Receiving LCM messages via signals/slots in C++ with Qt?



  • In my application, I am receiving messages from LCM (Lightweight Communications and Marshalling) that contain data for multiple consumers within the application. I imagined this working with the LCM handler as a singleton so that there is one instance that each class could use. For example, each consumer class would have:

    QObject::connect(LCMHandler::getInstance(), SIGNAL(messageReceived()),
                     this, SLOT(processMessage()));
    

    Where lcmhandler.h is:

    class LCMHandler : public QObject
    {
        Q_OBJECT
    public:
        static LCMHandler* getInstance();
        LCMHandler();
        ~LCMHandler() {}
    
        void handleMessage(const lcm::ReceiveBuffer* rbuf,
                           const std::string &chan,
                           const example::example_t *msg);
    
    signals:
        void messageReceived();
    
    private:
        static LCMReceiver* _instance;
    };
    

    And lcmhandler.cpp is:

    LCMHandler* LCMHandler::_instance = 0;
    
    LCMHandler::LCMHandler()
    {
        lcm::LCM lcm;
        if(lcm.good())
        {
            lcm.subscribe("MyChannel", &LCMHandler::handleMessage, this);
            while(0 == lcm.handle());
        } else {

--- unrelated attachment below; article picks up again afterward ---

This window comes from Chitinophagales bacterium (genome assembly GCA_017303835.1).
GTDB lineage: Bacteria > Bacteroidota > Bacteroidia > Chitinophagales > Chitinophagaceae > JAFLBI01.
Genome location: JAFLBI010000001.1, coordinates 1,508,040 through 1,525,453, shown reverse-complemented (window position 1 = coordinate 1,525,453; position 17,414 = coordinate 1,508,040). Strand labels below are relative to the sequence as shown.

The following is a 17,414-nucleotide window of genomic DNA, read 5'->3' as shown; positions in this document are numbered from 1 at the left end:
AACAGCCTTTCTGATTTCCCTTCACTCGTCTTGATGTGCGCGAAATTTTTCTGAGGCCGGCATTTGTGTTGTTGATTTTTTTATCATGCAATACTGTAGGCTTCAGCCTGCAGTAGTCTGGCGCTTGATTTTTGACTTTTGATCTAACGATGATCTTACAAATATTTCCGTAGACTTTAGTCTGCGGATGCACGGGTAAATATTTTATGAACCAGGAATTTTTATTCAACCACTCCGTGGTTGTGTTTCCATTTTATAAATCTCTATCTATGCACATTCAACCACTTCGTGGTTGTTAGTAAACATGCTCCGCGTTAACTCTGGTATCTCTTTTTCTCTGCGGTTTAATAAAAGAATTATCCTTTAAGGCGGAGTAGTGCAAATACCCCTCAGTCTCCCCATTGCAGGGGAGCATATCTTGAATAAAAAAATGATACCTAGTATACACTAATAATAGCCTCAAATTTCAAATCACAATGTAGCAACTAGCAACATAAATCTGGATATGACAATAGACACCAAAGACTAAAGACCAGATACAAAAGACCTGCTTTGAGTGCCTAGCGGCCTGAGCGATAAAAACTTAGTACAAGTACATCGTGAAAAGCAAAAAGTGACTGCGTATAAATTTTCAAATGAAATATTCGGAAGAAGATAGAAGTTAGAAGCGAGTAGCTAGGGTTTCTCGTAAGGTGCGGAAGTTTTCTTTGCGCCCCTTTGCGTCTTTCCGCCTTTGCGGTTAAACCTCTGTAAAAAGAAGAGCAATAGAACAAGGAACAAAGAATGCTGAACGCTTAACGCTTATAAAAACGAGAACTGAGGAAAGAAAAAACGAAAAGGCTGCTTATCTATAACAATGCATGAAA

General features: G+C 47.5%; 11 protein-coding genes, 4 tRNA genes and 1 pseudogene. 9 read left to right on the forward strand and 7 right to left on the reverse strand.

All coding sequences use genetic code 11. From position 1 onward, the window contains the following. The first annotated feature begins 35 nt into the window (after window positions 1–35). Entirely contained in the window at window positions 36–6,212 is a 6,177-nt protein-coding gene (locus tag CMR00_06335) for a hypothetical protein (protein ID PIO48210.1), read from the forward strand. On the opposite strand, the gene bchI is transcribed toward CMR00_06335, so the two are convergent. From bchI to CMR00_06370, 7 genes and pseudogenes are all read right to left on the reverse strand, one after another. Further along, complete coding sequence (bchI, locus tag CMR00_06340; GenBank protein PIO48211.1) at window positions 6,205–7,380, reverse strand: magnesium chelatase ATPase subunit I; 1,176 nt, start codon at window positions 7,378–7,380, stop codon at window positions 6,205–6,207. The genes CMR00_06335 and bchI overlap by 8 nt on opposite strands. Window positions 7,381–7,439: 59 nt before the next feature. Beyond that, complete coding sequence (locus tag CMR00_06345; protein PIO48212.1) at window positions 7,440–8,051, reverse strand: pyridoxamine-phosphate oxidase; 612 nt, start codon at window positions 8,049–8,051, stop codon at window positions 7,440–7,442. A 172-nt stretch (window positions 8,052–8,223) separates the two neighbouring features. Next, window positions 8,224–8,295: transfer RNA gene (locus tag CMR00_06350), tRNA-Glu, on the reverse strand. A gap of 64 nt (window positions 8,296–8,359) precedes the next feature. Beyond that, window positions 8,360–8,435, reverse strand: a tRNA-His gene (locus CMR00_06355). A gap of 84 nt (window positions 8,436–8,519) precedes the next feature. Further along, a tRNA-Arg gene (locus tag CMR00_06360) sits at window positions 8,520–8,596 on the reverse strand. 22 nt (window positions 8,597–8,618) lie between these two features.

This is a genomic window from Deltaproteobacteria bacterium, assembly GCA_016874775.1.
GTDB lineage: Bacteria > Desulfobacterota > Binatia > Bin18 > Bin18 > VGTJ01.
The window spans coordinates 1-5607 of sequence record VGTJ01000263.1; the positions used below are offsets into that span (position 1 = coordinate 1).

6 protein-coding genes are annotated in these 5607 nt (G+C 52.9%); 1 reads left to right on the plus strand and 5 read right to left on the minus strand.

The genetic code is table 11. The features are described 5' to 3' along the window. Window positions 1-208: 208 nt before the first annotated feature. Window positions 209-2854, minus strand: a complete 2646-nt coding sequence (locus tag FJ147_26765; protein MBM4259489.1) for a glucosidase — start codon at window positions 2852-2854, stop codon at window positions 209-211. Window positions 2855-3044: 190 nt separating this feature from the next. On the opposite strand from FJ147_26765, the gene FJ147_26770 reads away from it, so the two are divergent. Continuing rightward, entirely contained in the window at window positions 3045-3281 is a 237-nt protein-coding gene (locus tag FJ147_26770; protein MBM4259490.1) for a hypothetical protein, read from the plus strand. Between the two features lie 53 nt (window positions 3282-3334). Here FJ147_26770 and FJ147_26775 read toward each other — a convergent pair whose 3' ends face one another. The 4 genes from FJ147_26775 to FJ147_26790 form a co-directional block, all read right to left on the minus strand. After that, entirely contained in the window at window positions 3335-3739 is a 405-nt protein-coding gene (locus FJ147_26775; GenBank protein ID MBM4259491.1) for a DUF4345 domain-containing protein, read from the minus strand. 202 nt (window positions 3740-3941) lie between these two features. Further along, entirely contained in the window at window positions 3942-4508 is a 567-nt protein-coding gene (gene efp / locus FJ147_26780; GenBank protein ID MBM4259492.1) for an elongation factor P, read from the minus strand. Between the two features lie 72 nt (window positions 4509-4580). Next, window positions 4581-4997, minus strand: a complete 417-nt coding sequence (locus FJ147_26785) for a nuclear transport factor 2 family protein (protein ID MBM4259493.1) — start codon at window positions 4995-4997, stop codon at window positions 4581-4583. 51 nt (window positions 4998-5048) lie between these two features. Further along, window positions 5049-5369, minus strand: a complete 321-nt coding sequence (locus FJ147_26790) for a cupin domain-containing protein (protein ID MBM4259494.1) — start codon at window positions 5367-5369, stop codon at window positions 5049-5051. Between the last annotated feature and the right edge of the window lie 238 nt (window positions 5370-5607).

std::cerr << "LCM Error" << std::endl;
        }
    }
    
    LCMHandler* LCMHandler::getInstance() {
        if (!_instance) {
            _instance = new LCMHandler();
        }
        return _instance;
    }
    
    void LCMHandler::handleMessage(const lcm::ReceiveBuffer *rbuf,
                                   const std::string &chan,
                                   const hlelcm::transponder_t *msg)
    {
    
        std::cout << "Received message on channel " <<  chan.c_str() << std::endl;
        emit messageReceived();
    }
    

    The application successfully prints "Received message on channel..." repeatedly; however, nothing else is executed, including code in the consumer class's processMessage(), presumably because the application gets stuck looping on handleMessage(...) and never executes the signal/slot procedure (or refreshes the UI components). So, if the implementation of processMessage() is:

    void Consumer::processMessage() {
        std::cout << "Message received" << std::endl;
    }
    

    It never executes, while handleMessage(...) loops infinitely. Similarly, the Qt UI never loads because handleMessage is busy looping.

    What is the best way to handle the incoming messages? Should I refrain from using a singleton for LCMHandler? What do I need to change to make this implementation work?



  • @marmoc said in Receiving LCM messages via signals/slots in C++ with Qt?:

    Should I refrain from using a singleton for LCMHandler?

    If you ask @kshegunov yes

    the solution you do not want to implement is is calling QApplication::processEvents() inside your loop. What you really should do is make handleMessage work asynchronously instead of being an infinite loop. Not knowing what's inside it is difficult to be more specific


  • Qt Champions 2016

    @VRonin said in Receiving LCM messages via signals/slots in C++ with Qt?:

    If you ask @kshegunov yes

    Well, I'm not that fanatical ... okay, maybe a little bit, but I think we all would agree the singletonian approach promotes tight coupling.

    @marmoc said in Receiving LCM messages via signals/slots in C++ with Qt?:
    You shouldn't block the event loop, much less in the constructor. So I suggest something like this: